In the little towns where I work, the kindly pharmacist will offer the occasional advice to little old ladies or teenage mothers about this rash or that blood pressure, all of it innocuous enough and never overstepping their bounds. Now, intent pharmacist lobbyists have gotten a bi-partisan cabal of congressmen to enlarge and expand this once informal, over-the-counter relationship.
The Pharmacy and Medically Underserved Areas Enhancement Act (H.R. 592/ S. 314) is bipartisan legislation that will amend section 1861 (s) (2) of the Social Security Act to include pharmacists on the list of recognized healthcare providers (It was co-sponsored in the Senate by Sherrod Brown (D) and Chuck Grassley (R). If those two agree on an idea, it is very probably a bad one). According to the American Society of Health-System Pharmacists: “The legislation would help meet unmet health care needs in underserved areas, a significant first step toward broader provider status. This strategy follows a similar successful path taken by other health care professionals to gain recognition under Medicare. Nurse practitioners initially received the ability to provide services in rural health clinics. Later they were granted provider status in any setting.” Ho, ho, yes they were.
According to Cesar Munoz, president of the Lake Houston Pharmacy Assoc., “These companion bills would simply permit licensed pharmacists to be classified as “non-physician health care providers” under Medicare Part B.” The broader scope Munoz celebrates would include:
- Checking blood pressure and glucose levels.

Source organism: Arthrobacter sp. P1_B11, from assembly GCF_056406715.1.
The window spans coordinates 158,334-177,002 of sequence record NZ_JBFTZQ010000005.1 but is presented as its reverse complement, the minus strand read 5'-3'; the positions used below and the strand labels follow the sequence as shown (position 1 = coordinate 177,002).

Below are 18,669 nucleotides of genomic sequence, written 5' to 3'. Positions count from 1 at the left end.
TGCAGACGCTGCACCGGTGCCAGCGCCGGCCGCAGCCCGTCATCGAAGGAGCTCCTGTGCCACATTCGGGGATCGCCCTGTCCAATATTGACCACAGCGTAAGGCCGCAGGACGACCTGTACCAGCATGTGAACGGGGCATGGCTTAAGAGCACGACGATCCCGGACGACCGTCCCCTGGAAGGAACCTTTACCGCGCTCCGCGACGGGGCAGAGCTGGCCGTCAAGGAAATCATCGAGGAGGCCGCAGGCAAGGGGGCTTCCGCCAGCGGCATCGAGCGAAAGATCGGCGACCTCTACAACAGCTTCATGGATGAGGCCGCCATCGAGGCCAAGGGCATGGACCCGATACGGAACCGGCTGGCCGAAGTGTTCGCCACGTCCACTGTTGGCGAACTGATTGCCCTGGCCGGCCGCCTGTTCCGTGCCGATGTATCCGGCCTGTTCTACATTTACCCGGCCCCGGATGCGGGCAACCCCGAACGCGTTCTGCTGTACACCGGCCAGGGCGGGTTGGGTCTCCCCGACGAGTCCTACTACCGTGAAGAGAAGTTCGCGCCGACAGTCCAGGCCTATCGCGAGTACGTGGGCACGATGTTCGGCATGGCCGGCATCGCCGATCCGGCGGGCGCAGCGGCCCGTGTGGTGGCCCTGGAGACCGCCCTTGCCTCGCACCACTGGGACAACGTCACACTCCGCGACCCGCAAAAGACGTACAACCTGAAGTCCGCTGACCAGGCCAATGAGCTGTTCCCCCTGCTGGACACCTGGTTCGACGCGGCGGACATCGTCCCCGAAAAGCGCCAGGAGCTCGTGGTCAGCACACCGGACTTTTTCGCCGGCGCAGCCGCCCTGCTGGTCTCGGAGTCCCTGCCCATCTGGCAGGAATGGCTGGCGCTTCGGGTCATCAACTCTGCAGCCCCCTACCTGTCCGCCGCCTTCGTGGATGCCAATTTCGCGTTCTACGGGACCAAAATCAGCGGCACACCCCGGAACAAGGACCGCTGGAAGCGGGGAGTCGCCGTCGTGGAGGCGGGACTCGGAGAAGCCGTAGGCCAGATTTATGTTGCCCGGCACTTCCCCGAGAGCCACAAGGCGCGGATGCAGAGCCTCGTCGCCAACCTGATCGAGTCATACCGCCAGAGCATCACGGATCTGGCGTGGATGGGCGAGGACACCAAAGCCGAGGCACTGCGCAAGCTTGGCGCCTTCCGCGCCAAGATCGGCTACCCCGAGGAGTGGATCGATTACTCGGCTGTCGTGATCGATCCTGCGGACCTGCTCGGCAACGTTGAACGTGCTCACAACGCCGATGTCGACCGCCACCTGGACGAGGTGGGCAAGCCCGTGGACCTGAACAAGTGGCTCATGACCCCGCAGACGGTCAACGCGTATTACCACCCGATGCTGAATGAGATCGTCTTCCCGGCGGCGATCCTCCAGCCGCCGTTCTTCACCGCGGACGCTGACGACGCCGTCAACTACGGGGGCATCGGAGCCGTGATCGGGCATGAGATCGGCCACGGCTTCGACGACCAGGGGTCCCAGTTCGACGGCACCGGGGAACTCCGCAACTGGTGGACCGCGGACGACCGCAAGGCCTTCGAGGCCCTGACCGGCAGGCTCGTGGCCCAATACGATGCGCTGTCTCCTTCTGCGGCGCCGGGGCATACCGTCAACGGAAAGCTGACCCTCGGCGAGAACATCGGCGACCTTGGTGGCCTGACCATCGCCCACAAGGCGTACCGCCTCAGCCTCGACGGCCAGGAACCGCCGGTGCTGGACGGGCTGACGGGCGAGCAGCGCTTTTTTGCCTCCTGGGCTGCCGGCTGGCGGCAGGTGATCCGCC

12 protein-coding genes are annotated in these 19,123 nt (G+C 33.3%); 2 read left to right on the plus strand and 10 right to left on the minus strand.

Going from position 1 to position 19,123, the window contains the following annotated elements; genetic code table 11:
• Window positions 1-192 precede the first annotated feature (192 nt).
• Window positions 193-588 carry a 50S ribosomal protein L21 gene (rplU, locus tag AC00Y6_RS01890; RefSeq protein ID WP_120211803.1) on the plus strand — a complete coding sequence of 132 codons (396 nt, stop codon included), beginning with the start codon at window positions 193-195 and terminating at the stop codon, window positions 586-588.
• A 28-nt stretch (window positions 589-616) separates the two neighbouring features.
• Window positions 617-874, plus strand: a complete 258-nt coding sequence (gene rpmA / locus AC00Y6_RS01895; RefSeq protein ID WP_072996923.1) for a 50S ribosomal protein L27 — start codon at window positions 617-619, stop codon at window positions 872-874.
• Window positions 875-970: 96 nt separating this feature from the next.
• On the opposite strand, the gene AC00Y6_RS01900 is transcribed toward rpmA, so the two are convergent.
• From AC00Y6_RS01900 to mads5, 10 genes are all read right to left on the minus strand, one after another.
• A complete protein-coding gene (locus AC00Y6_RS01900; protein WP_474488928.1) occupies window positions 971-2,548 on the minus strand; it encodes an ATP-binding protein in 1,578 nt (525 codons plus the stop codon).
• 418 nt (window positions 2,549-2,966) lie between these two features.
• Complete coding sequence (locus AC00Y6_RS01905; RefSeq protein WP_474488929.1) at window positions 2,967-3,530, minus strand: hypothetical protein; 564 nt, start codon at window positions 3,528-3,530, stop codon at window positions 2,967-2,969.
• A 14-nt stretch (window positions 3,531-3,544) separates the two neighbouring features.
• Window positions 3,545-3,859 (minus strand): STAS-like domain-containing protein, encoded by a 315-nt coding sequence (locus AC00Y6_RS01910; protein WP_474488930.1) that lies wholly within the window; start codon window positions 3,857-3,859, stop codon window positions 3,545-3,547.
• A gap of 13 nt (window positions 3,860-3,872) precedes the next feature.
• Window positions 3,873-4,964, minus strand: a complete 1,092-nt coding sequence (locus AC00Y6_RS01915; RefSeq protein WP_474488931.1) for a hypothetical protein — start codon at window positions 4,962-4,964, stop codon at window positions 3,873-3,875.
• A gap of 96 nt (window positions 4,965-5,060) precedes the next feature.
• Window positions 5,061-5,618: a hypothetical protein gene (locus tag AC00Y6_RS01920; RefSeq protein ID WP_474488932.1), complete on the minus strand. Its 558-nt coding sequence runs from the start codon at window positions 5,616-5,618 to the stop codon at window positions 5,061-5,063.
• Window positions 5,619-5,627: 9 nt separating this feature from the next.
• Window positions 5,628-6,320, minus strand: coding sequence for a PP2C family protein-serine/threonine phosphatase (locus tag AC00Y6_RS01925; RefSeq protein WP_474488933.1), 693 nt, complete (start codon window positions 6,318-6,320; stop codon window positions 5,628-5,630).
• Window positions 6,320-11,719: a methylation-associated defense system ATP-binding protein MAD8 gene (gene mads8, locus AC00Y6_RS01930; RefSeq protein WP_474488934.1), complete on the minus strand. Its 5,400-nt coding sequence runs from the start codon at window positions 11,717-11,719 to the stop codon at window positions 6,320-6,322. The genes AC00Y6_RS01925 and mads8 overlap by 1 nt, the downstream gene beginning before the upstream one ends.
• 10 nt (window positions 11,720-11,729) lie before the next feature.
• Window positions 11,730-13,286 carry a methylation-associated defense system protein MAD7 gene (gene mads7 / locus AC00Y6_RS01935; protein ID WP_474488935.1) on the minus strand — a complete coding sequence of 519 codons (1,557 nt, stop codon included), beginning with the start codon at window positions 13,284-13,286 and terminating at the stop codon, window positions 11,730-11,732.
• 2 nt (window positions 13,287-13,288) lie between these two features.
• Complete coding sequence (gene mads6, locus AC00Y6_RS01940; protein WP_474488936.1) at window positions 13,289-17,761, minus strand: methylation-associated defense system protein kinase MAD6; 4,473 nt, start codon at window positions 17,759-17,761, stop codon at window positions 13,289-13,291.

- Giving vaccines.
- Tracking and reporting these activities to the patient’s primary care physician, “allowing the physician’s office to track their patients’ progress without the need to see them in a doctor’s office.”
Isn’t that wonderful? Not only can the busy patient avoid that pesky office visit (less expensive!) and the office wait (less time!), but mark my words, the doctor or other provider of equal distinction will still be held legally liable for whatever data the pharmacy collects and claims to transmit to the office (and any HIPAA violation charges will be an added bonus). Medicare will love this new opportunity to not pay physicians. Politicians will have renewed support from a brand new class of “providers.” Malpractice lawyers will love the chance to sue the doctor and big-pockets pharmacy chain simultaneously. And the importance of an actual physician can be further diminished in the eyes of patients, a development sure to gladden the ranks of NP’s and PA’s who we can be sure will welcome these new providers with open arms. Less Expensive…Less Time. Hmm, sounds familiar…Tweet